100 ways to involve parishioners in the RCIA

Warm Up by Phil Aaronson [via Flickr]The first step in building a team is to realize the team already exists. You are not creating anything new. You are enhancing and building on what already exists. Get your RCIA book and turn to paragraph 9 (page 4 in my version). Underline this phrase, about four lines down: —”the initiation of adults is the responsibility of all the baptized.”

Now repeat this mantra: “Initiation is not my job. It’s their job.” Your job is to help them do their job. The RCIA gives you a five-point outline of their job description to guide. Let’s take a look at it together (still in paragraph 9).

“[T]the faithful should remember that the supreme purpose of the apostolate is that the church’s message is made known to the world by word and deed and that his grace is communicated.”

How in the world are they going to do that? Like this (still in paragraph 9):

  1. Live like a Christian in a way the candidates can see them doing so
  2. Invite the candidates into their homes
  3. Talk to the candidates
  4. Invite the candidates to community gatherings

That’s what they have to do. What you have to do is think of creative ways to help the parishioners do these things. Don’t fall into the rut of taking on these tasks yourself. Sit down right now and list 20 ways you can encourage the parishioners to take on their role. I started a list here. You can go there and add your 20.

Whenever you celebrate a ritual with the catechumens, “the faithful should seek to be present and should take an active part in the responses, prayers, singing, and acclamations.”

Can you think of 20 ways to help them do that? Come up with your own list before you check out mine.

Election Sunday
The election of the catechumens is a huge event. It really ought to be second only to the Easter Vigil in your parish. It is like a couple that has been dating for a long time finally announces their engagement. Like an engagement, the election of the catechumens doesn’t just change them; it changes the entire parish family.

“On the day of election, because it is a day of growth for the community, the faithful, when called upon, should be sure to give honest and carefully considered testimony about the catechumens.”

Obviously, if the faithful have not been involved in the lives of the candidates during the inquiry and catechumenate stages, they won’t be able to give honest testimony. So steps one and two are critical helping the parishioners fulfill this part of their job description. Assuming you’ve gotten them this far, what are 20 things you can do to help them testify? Once you have your list, check out mine here.

“[T]he faithful should take care to participate in the rites of the scrutinies and presentations and give the elect the example of their own renewal. At the Easter Vigil, they should attach great importance to renewing their own baptismal promises.”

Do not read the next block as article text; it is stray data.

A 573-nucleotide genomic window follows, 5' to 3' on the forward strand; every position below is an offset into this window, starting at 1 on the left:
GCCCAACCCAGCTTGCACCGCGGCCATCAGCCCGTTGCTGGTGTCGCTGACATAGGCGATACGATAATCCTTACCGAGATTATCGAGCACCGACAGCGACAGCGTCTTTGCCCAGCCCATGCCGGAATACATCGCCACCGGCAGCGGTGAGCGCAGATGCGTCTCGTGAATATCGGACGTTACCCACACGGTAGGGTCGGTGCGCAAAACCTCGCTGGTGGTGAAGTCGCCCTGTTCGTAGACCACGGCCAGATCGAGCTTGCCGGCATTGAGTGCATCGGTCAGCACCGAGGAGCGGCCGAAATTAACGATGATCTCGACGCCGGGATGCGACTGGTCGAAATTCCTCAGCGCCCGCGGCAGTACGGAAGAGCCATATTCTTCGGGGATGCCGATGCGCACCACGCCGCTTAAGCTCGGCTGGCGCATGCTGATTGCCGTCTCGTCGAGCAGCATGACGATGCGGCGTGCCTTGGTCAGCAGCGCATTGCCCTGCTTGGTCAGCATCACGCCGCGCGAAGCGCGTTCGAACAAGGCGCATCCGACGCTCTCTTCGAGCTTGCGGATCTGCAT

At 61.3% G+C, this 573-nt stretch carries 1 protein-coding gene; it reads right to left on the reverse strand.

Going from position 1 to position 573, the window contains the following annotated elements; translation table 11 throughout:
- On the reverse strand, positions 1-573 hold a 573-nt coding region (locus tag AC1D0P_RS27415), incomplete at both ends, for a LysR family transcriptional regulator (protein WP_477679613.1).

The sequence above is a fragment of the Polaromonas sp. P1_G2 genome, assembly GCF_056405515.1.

Give me 20, and then check mine.

“[T]he faithful should take part in the Masses for the neophytes welcome the neophytes with open arms in charity, and help them to feel more at home in the community of the baptized.”

Got your 20? If you do, compare them to mine.

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  1. Great parish response to our offer of your beautiful STUDY GUIDE for Caritas in Veritate.

    It’s the best investment we’ve made in Faith Formation at St. John Neumann parish in Irvine, CA. Response of parish members is uniformly positive and enthusiastic.

    John Gremer

  2. Nick: I am concerned with all articles that uses the acronym “RCIA” when it revers to either the process or the catechumenate itself. As a North American team member, you know how difficult it is to “change” people in their reference to RCIA as only the document and not a club or a thing, but the whole Christian Inititation ministry.

  3. Hi Rick. You make an excellent point. Unfortunately, the vast majority of people searching for information on Christian initiation ministry use “RCIA” as the search term. If we avoid using the term on the site, we will miss out on the opportunity to help a lot of people looking for help. It’s a rock and a hard place.

  4. Inquiry-Know enough personal information about the inquirer to strategically “match” them with a “like” person in the parish. Where do they work? (specific company and/or career field) What members live near them geographically? Who in parish has children of similar age attending the same school? Are the children involved in same sport? Make sure to introduce them to those folks. Explain to the Catholic WHY you are doing it. (May serve to have us all “step it up a notch” spiritually if we are ever and increasingly more aware that others are watching and looking for our example!)

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